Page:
For a long time, the magnificent buildings of Pompeii were the center of attention. In recent years, however, the focus has been on the city’s “little people”. For example, by presenting a street snack bar. Now the “bakery prison” was presented. In this underground dungeon there was a kind of grain mill. A number of slaves and two donkeys probably lived, slept, worked and died in the narrow space. The room itself had no daylight, only some light came through another room into the barred dungeon.

The iron bars on the bakery’s window were intended to prevent the enslaved workers from escaping, Gabrielzuchtriegel, director of the Archaeological Park of Pompeii, told the New York Times. In the narrow space there were four millstones and a path of depressions for the animals. These had to be moved in “a kind of choreography,” sayszuchtriegel. “This room was so small that two donkeys couldn’t pass through at the same time, so they always had to be careful to stay in sync with the others in some way, which helped them.” The slave prison marks the lowest level of life in the city. The bakery in Pompeii paints “a very harsh and gloomy picture” of life there, saidzuchtriegel.

The bakery and the mill belonged to a larger residential building, where political wall inscriptions were found that called for people to vote for Aulus Rustius Verus in the election for aedile. It is believed that the house belonged to one of his freedmen. That would also fit into the picture. In ancient times, freedmen, former slaves, were known to treat their own slaves particularly poorly. At the time of the volcanic eruption, work was being done on the house, so the mill was not in operation. That’s why no dead people were found there. It would be typical if the slaves had spent their entire lives there under inhumane conditions.

In the empire, slaves also formed a multi-class society. At the top were educated secretaries and administrators who were often close to their masters and were regularly freed. As freedmen, they strengthened the family of their former masters as loyal clients. Some became immensely wealthy; Trimalchio’s banquet depicts the celebration of a vulgar nouveau riche. Julia Acne was a freedwoman of the Emperor Nero. She was so rich and powerful that she dared to defy the damnation to which Nero had fallen through the punishment of damnatio memoriae, the outlawing of memory, and organized a magnificent funeral for the dead emperor.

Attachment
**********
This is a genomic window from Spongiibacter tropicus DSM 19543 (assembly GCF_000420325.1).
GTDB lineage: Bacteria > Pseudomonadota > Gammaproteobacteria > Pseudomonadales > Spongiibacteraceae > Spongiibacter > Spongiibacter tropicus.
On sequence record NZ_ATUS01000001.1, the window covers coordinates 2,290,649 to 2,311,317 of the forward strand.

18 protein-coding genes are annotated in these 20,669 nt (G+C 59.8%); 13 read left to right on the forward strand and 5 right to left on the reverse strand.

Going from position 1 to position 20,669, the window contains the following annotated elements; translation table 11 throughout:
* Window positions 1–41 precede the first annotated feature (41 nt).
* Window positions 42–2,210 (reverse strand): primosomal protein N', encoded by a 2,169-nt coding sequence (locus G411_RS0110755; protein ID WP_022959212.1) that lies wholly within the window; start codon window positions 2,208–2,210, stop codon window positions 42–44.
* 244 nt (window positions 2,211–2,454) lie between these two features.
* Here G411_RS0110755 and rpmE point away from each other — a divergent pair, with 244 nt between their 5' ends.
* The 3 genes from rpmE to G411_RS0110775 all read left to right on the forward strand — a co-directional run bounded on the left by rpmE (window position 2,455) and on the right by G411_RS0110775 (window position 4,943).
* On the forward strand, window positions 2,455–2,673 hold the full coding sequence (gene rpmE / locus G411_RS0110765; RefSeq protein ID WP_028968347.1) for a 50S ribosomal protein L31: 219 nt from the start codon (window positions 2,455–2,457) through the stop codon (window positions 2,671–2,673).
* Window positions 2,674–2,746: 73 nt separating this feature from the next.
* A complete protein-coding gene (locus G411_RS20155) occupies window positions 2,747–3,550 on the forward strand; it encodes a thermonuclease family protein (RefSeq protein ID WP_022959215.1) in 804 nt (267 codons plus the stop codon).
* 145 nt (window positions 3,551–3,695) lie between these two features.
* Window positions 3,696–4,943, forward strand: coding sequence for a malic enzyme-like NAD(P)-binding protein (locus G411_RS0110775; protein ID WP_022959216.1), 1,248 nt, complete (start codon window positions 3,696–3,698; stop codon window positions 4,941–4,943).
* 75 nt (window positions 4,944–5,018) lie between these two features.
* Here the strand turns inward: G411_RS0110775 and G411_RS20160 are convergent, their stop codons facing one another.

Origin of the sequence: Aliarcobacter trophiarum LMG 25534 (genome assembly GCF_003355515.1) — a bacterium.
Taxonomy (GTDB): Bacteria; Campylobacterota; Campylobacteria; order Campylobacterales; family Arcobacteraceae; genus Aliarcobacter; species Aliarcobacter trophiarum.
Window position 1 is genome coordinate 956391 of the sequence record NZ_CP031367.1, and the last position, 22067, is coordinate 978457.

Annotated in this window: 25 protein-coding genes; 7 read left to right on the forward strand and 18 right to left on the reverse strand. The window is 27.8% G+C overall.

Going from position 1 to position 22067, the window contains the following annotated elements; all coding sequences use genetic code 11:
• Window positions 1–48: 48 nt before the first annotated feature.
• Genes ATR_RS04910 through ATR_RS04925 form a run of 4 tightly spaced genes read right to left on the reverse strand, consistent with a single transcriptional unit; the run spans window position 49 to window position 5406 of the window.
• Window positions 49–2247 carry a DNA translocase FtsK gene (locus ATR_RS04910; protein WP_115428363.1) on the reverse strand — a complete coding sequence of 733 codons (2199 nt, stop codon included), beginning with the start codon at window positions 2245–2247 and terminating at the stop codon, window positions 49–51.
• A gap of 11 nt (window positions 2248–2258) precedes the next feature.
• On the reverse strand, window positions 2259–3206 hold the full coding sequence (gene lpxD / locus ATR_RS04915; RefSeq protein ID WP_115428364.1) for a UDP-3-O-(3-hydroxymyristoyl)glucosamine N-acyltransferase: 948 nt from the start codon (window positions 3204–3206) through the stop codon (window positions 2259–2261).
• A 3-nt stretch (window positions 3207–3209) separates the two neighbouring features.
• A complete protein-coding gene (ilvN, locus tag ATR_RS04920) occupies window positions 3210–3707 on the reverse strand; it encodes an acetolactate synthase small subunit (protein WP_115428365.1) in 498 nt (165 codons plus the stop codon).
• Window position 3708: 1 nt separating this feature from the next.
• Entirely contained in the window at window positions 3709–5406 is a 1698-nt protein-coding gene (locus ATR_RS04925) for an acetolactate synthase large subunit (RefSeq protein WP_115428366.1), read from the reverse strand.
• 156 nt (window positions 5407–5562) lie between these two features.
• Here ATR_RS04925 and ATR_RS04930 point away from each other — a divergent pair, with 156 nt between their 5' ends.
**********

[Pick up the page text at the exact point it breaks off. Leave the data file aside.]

The pure labor slaves, on the other hand, were viewed as cheap consumer goods and were literally tortured to death. Hundreds of them were buried at major construction sites. The second century AD poet Apuleius wrote about them. The workers were often covered with “bluish welts,” their foreheads were branded and their feet were chained together. “They, too, were pitifully pale, their eyes so dimmed by the searing heat of that smoke-filled darkness that they could hardly see. Like wrestlers sprinkled with dust before a fight, they turned grossly white with mealy ash.” The donkeys were not treated any better. “Their flanks were cut to the bone by the relentless flogging. Their hooves were strangely deformed by the repeated circling, and their entire skin was stained with mange and hollowed by hunger.”

The brutal working conditions are a shocking contrast to one of the city’s most famous portraits. It shows Terentius Neo with his wife. He was also a baker, and the fresco emphasizes his wife’s equal status with numerous details. If the clothes were swapped, the two would look like a beautiful Italian couple of today. And even if they are not the owners of the mill dungeon, their prosperity was based on this very inhumane treatment of slave workers.